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Olympians want their City to address police misconduct

[Note: Hundreds of people contacted their mayor to demand removal of Olympia police officers who thanked a group of armed men organized to “defend” a gun store and cited state laws against allowing gun-wielding individuals to intimidate citizens. Many messages described situations where police intervention made situations worse, listed desired reforms, and called for shifting funds from police to social services.]

Dear Mayor,

In light of the recent protests across the nation in the name of George Floyd and many others who died at the hand of police, I would like to request that the City of Olympia defund the Olympia Police Department.

I am also requesting that the Mayor’s office demilitarize the city’s police. In addition to reducing their access to military weaponry of all kinds, I would like the Mayor to ban the use of less than lethal weapons like flash

balls, rubber bullets, tear gas or choke holds of any kind by the city’s police department on citizens peacefully protesting or otherwise.

We are calling for the immediate firing of Officer Tiffany Coates. This is the appropriate and fair response to her posing for a photo with a known white supremacist militia while the citizens of Olympia, whom she has sworn to protect and serve, are living under threat from these same groups. At best she displayed a lack of sound judgement and at worst, she has unabashedly shown us what she truly believes in, which puts all Black, Brown, Indigenous, and POC residents of Olympia in immediate and imminent danger.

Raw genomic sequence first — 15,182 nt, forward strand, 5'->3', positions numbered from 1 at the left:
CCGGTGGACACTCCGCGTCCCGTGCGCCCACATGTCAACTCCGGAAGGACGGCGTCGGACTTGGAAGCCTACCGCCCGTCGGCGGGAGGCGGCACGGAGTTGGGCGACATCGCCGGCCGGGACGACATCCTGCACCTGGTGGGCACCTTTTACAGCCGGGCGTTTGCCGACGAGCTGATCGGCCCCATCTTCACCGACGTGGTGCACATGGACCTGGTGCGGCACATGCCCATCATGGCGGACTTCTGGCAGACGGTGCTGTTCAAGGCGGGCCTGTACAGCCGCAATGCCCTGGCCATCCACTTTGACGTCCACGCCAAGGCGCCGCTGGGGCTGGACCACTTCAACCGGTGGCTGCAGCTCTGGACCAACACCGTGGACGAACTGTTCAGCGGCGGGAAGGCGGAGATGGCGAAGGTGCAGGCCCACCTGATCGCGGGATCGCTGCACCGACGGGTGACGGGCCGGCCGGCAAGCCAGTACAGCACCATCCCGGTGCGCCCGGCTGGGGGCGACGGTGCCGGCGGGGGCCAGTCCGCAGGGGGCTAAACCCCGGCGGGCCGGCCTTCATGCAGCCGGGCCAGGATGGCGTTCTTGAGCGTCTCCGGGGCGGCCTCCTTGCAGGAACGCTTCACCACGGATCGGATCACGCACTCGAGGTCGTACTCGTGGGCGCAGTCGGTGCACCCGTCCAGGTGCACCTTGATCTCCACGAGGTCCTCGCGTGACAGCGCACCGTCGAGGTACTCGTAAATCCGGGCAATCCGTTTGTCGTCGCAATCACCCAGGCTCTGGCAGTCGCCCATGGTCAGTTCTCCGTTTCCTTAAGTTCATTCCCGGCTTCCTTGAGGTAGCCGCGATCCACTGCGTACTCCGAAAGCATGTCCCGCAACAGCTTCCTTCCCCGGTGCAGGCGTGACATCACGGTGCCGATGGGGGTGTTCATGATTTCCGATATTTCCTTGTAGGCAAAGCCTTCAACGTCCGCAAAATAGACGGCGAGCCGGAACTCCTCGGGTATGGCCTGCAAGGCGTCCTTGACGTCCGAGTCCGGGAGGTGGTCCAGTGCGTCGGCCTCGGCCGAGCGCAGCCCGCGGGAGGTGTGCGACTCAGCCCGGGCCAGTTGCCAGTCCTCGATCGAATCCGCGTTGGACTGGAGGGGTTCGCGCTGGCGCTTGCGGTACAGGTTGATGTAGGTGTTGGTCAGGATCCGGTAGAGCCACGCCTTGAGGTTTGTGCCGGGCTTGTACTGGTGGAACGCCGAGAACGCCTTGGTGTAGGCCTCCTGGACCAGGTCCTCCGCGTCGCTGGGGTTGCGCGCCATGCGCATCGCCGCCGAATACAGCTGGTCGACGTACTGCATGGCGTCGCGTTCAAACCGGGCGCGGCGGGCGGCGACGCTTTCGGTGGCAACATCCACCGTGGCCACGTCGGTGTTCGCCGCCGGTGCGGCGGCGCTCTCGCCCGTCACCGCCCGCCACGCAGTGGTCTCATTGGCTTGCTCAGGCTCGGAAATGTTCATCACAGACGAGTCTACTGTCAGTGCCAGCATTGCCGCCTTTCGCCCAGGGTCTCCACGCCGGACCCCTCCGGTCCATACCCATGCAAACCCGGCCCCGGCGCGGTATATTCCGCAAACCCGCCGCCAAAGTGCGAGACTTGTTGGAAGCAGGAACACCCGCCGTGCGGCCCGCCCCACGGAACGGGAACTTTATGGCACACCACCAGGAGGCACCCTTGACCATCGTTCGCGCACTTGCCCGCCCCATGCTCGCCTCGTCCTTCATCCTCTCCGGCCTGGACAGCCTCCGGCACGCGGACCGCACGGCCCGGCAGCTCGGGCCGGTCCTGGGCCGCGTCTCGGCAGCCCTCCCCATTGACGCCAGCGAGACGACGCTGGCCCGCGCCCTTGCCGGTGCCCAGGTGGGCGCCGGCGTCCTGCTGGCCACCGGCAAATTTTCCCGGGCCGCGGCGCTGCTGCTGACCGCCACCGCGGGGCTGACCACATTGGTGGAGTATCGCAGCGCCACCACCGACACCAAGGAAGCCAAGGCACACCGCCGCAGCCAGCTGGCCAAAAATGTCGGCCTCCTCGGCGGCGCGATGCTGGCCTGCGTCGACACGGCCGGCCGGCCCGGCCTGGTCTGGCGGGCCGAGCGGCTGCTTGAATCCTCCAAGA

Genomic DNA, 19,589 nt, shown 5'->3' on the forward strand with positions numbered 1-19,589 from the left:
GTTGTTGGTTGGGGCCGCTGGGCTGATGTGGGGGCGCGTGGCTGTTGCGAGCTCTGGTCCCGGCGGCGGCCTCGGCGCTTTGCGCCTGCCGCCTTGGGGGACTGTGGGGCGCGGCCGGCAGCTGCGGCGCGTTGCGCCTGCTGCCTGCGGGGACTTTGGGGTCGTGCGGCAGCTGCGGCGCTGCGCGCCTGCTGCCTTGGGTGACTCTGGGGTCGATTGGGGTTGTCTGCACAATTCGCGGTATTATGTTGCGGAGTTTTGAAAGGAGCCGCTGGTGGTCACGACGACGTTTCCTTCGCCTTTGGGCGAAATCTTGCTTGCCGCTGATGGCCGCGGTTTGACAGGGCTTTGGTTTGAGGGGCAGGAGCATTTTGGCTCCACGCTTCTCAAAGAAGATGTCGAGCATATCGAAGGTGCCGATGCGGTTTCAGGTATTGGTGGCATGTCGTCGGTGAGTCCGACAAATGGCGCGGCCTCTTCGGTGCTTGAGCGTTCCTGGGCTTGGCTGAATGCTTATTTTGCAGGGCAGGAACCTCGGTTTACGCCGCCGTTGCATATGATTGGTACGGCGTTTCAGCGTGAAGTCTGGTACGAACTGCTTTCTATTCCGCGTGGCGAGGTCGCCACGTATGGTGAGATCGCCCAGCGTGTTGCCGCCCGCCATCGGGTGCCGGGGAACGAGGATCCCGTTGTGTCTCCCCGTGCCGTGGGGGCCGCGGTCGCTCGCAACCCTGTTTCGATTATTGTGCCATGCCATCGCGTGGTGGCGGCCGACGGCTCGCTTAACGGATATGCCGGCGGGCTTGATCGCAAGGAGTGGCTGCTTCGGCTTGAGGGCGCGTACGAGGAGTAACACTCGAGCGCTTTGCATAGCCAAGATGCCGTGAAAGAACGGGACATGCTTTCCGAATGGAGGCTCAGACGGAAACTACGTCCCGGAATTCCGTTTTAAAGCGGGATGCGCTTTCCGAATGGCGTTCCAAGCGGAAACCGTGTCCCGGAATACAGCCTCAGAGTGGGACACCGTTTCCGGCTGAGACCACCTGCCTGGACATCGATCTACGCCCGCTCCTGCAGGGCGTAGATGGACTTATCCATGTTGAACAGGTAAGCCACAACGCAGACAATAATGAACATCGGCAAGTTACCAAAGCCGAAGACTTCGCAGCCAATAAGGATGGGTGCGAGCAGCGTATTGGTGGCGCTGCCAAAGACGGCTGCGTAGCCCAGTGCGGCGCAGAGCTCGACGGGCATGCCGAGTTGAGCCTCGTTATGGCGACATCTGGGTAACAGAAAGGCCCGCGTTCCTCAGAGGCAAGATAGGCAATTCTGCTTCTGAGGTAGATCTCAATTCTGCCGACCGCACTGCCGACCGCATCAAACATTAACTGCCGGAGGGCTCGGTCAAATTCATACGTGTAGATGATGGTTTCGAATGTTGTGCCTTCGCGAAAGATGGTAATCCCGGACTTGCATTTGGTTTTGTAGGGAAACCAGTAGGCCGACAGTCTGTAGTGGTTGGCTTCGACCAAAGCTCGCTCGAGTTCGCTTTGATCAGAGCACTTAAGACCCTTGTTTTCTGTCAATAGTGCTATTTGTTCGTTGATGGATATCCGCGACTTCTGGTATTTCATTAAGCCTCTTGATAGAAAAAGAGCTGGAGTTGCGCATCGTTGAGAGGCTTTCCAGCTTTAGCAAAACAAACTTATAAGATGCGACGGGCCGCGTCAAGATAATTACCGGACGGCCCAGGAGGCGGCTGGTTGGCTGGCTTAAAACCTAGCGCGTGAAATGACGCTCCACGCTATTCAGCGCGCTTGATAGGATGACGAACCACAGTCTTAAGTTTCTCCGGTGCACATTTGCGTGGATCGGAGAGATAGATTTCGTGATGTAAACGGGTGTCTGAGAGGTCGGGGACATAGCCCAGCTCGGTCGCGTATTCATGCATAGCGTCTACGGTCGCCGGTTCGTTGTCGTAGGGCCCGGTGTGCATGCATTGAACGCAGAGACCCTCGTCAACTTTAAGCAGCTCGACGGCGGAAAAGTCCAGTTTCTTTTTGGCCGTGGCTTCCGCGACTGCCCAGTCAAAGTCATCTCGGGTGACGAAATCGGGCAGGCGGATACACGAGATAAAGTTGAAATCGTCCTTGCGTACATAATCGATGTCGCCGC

However, we know that this is not an isolated incident. Andre Thompson and Bryson Chaplin and their families are still waiting for justice. The family of Yvonne McDonald is still waiting for justice. We demand Officer Ryan Donald be fired. It is unconscionable that he is still on the streets. We demand that the information requests from the family of Yvonne McDonald be honored and filled and that her death be covered up no longer.

At 17, [my first boyfriend] broke into a nearby home for the sole purpose of stealing alcohol. The noise frightened the [homeowner] and his family, who called the police. My boyfriend was apprehended without a hair on his head harmed. It was the scandal of the summer for us nerdy teens, but he ended up only serving a few weekends in juvie and doing a fair amount of community service. No one wanted his grades or his bright future harmed, and the next year he headed off to a prestigious college, his record expunged. It was, overall, a reasonable response to a kid stealing alcohol.

It’s a story I hadn’t thought about in years, but it’s been on my mind lately. My ex is white. His experience of breaking and entering a house to steal alcohol was wildly different from the experiences of Chaplin and Thompson, whose crime was shoplifting alcohol.Chaplin and Thompson deserved for the justice system to treat them as gently as it did my friend. They did not deserve to be chased by police, shot (along with some nearby apartment buildings, as I understand the officer’s aim was terrible), dragged through a media circus, and then imprisoned for something that a white teenager was barely punished for. How the officers handled that incident is shameful, as is the fact that the involved officers were not fired.